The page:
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UK cities where catalytic converter theft is most common

The theft of catalytic converters continues to rise across the UK, with the number of devices being stolen increasing six-fold in the last year alone, according to a new study by Compare The Market. With prices of precious metals on the up, criminals are taking more catalytic converters in order to get these materials. Hybrid cars have been a particular focus for criminals, with their lower emissions resulting in less-corroded metals in the…

Carjacking Crackdown

The Minneapolis Police Department and the Hennepin County Sheriff’s Office say they have joined forces to arrest 50 people in an operation to crack down on carjackings in the city. Chief Medaria Arradondo and Sheriff Dave Hutchinson announced the arrests Tuesday, which were made after a three-day sting operation last week, which also yielded seven stolen vehicles, five guns and a pipe bomb. In total, there were 41 felony arrests and nine…

Holiday heists: Amazon van thefts in St. Paul; $6.6M in Apple products taken in well-planned truck theft

‘Tis the season for vehicle thefts. Though the National Insurance Crime Bureau reports that Christmas has the lowest number of vehicle thefts, days leading up to the present-filled event can still present plenty of risk especially for parcel delivery carriers. In St. Paul, Minnesota thieves stole two Amazon delivery trucks over the weekend within 24 hours. Both trucks were loaded full of packages. One driver was held at gunpoint and…

How car thieves are changing their tactics during the pandemic

HOUSTON – Before the pandemic, a motor vehicle theft occurred about every seven minutes in Texas. Lt. Tommy Hansen, the chair of the Motor Vehicle Crime Prevention Authority, said it is now closer to every six minutes. “We’re just seeing a massive increase in the numbers of thefts,” Hansen said. “We’ve got anywhere from 10% to almost 40% increases in certain areas of the state of Texas.” Read more…

Gangs launching ‘rollover raids’ on 50mph lorries to steal PS5s and cigarettes

Criminal gangs are carrying out daredevil raids on lorries at speeds of up to 50mph - with harnessed crooks clambering out of sunroofs, mounting bonnets and forcing open rear doors. The acrobatic assaults, known as rollovers, had been carried out 27 times to September, with their popularity likely ramping up in the run up to Christmas. High-value goods like PlayStation 5s, TVs and Apple products as well as consignments of booze, cosmetics and…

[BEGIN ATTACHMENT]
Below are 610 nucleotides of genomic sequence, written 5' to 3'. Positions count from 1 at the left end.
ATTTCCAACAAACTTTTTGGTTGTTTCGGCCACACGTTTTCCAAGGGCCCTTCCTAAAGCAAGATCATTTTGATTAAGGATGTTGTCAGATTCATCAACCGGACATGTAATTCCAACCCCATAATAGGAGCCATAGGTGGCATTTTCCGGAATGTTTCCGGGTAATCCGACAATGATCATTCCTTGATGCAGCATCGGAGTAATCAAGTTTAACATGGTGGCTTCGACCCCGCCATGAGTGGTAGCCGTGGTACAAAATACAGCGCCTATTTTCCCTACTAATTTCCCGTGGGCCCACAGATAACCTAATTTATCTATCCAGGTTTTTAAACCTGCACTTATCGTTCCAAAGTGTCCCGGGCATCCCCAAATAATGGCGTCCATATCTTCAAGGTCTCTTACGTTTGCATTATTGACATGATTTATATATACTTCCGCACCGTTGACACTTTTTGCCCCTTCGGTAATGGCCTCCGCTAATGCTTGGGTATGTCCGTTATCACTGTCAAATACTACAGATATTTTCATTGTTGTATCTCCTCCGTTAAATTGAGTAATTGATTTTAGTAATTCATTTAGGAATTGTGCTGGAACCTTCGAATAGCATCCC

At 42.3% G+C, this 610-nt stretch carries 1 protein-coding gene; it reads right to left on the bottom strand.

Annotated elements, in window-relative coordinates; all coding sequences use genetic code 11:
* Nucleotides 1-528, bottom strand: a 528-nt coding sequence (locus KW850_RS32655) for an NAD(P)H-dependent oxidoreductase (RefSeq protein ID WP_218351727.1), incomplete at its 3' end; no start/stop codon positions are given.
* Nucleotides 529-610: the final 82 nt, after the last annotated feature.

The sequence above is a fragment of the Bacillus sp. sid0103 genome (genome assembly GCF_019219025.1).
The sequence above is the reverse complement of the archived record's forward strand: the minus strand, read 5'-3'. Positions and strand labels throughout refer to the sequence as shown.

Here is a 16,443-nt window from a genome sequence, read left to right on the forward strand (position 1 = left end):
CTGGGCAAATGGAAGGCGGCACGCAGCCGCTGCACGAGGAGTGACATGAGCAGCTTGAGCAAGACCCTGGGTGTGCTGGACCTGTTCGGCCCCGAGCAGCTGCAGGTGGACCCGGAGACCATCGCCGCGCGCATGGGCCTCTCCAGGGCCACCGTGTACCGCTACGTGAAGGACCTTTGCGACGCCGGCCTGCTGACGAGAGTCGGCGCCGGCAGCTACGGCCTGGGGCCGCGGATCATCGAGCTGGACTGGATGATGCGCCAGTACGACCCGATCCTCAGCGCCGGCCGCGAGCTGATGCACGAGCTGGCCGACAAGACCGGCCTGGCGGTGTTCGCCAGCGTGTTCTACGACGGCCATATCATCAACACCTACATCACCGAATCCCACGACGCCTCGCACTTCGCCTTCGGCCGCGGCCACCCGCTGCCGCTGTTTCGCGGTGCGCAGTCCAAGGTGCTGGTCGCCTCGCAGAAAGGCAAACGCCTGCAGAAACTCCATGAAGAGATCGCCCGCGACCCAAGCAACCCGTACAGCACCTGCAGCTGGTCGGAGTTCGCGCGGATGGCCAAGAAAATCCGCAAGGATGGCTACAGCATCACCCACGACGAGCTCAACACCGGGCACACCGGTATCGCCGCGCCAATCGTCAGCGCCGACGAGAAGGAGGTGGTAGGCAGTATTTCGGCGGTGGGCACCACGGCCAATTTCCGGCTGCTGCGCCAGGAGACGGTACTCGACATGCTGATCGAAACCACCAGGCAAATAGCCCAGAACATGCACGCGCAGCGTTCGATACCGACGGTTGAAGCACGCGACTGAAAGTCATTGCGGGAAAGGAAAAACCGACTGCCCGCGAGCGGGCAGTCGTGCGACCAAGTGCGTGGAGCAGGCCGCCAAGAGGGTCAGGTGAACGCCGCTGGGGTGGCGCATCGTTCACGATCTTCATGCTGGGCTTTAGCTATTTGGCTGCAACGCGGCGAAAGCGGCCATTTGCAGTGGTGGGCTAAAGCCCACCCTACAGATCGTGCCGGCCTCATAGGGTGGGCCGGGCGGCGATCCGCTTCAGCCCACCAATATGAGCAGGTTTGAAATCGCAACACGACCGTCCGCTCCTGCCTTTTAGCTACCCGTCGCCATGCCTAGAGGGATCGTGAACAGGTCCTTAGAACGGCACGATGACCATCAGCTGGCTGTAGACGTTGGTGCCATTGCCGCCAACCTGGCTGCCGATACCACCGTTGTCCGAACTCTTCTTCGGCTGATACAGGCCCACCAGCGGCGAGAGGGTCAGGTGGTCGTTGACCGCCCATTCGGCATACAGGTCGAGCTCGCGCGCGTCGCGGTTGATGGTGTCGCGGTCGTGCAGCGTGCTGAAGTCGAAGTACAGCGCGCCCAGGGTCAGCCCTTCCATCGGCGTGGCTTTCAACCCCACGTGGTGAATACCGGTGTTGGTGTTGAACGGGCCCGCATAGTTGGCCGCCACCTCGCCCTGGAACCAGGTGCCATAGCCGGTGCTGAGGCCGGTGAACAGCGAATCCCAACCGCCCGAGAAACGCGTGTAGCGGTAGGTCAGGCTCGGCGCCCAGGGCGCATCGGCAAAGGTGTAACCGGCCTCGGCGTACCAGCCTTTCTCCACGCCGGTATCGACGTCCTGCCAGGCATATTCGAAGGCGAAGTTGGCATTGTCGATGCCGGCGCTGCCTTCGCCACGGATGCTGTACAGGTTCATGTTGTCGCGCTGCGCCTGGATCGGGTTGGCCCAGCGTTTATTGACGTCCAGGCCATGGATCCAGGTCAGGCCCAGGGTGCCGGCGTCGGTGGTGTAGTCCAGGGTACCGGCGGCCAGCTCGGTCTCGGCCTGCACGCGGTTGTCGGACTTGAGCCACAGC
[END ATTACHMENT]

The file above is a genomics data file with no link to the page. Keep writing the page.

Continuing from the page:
These are the 4 top hacking vulnerabilities in today’s cars

There’s a lot of digital technology packed into today’s vehicles.  Even before it’s turned on, a modern car is actively communicating with itself, its maker, its key, your phone, and many more digital points in a concerted effort to help make your life more convenient and safe. That’s the idea behind it all, anyway.  Unfortunately, there are those who would use those communication points as digital on-ramps…

Connected Car Report 2020: The Models Most Open To Hacks

“Connected Car Report 2020: The Models Most Open To Hacks," finds all of Car and Driver’s top 10 best-selling cars for 2020 clearly have features that allow wireless connectivity with safety critical systems and no known way to disconnect those systems. This leaves the vehicles vulnerable to an unprecedented, large-scale hack. To prepare the report, Consumer Watchdog reviewed technical specifications and surveyed dozens of sales…

Gone in 60 Seconds: The Latest High-tech Car Con

No threats, no guns, no violence – but your car is gone in the blink of an eye. It’s the 2020 incarnation of a sophisticated con that gets you to part with the keys to your high-end luxury vehicle – with a smile. A scam so slick that it’s left victims baffled after they willingly parted with their cars to complete strangers. Carte Blanche investigates. (video length 10 mins. 53 seconds): Click this link to see the…

Car-Hacking Expert Says Autonomous Cars Would Be Terrible Drug Mules

The idea of self-driving cars being used for crime has been suggested, but a car-hacking expert told us success for autonomous drug mules or other criminal endeavors is not that likely. The systems will surely be exploited at some point, experts told Car and Driver, but likely not for high-level crimes due to the expense, time, and knowledge it would take to pull it off. However, it's those working at ride-hailing companies and service…